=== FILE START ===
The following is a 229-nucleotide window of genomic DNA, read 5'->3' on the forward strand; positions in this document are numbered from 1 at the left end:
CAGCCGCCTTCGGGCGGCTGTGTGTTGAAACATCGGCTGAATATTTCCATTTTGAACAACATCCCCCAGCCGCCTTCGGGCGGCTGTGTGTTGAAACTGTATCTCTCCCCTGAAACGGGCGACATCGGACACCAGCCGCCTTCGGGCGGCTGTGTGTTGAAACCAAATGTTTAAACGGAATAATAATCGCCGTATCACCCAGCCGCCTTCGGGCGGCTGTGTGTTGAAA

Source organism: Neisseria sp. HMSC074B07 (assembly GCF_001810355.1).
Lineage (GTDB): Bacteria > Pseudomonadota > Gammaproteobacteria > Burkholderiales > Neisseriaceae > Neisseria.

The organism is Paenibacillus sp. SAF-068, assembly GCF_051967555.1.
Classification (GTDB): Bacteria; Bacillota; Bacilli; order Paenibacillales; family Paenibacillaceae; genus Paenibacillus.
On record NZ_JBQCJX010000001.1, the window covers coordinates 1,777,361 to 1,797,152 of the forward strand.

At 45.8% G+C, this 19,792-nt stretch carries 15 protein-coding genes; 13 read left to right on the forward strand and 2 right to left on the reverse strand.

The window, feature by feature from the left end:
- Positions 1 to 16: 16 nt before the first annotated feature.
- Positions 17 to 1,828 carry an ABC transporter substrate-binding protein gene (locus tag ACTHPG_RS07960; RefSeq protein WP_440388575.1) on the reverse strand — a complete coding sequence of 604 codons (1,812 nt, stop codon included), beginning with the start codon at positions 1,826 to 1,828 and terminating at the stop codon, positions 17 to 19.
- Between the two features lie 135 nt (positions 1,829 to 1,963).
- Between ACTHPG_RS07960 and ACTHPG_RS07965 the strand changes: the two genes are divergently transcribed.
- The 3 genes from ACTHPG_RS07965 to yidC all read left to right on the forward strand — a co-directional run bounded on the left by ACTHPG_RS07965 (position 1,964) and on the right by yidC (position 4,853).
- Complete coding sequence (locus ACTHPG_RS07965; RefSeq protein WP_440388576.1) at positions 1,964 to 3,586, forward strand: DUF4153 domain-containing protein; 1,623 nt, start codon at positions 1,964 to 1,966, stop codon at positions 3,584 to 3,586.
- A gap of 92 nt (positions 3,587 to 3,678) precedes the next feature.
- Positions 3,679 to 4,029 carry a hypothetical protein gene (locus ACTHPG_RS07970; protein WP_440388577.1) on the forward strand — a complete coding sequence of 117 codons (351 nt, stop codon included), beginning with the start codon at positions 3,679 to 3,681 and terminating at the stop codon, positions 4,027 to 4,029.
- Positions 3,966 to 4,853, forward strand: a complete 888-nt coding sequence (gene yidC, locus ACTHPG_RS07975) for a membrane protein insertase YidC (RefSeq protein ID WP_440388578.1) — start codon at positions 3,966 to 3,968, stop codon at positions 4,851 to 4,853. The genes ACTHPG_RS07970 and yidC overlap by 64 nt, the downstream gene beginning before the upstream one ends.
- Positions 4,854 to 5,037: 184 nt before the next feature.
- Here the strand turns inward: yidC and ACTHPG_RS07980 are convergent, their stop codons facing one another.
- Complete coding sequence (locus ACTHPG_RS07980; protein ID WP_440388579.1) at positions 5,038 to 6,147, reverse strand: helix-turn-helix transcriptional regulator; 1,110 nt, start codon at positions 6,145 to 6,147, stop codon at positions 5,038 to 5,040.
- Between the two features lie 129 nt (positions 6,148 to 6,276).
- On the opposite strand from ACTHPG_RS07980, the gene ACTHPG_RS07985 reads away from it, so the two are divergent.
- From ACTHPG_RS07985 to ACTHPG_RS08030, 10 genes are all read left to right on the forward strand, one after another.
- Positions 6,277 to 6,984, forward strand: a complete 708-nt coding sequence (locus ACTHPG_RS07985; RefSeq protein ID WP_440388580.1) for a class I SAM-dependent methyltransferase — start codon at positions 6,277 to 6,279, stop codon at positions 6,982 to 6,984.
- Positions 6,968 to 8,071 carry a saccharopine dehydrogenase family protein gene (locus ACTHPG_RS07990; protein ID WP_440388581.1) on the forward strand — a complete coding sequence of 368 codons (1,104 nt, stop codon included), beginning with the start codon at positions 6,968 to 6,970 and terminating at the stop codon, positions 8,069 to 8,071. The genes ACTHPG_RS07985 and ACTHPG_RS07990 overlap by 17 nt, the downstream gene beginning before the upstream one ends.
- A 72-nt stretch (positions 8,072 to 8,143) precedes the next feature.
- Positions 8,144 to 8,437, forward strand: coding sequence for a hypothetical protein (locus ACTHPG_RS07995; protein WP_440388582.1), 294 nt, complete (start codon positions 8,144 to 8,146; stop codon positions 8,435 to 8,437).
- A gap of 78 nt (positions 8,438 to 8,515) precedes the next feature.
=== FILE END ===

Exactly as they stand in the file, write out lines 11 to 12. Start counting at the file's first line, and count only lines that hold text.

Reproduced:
- Positions 17 to 1,828 carry an ABC transporter substrate-binding protein gene (locus tag ACTHPG_RS07960; RefSeq protein WP_440388575.1) on the reverse strand — a complete coding sequence of 604 codons (1,812 nt, stop codon included), beginning with the start codon at positions 1,826 to 1,828 and terminating at the stop codon, positions 17 to 19.
- Between the two features lie 135 nt (positions 1,829 to 1,963).